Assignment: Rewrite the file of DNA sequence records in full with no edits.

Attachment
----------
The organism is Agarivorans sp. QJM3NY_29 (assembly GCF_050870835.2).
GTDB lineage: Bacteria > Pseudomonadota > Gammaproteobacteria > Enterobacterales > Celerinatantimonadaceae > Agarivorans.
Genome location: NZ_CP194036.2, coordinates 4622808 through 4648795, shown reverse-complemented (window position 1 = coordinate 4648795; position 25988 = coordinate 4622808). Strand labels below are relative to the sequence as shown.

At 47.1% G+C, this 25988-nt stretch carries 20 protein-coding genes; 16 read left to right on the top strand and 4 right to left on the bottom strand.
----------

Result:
The organism is Agarivorans sp. QJM3NY_29 (assembly GCF_050870835.2).
GTDB lineage: Bacteria > Pseudomonadota > Gammaproteobacteria > Enterobacterales > Celerinatantimonadaceae > Agarivorans.
Genome location: NZ_CP194036.2, coordinates 4622808 through 4648795, shown reverse-complemented (window position 1 = coordinate 4648795; position 25988 = coordinate 4622808). Strand labels below are relative to the sequence as shown.

At 47.1% G+C, this 25988-nt stretch carries 20 protein-coding genes; 16 read left to right on the top strand and 4 right to left on the bottom strand.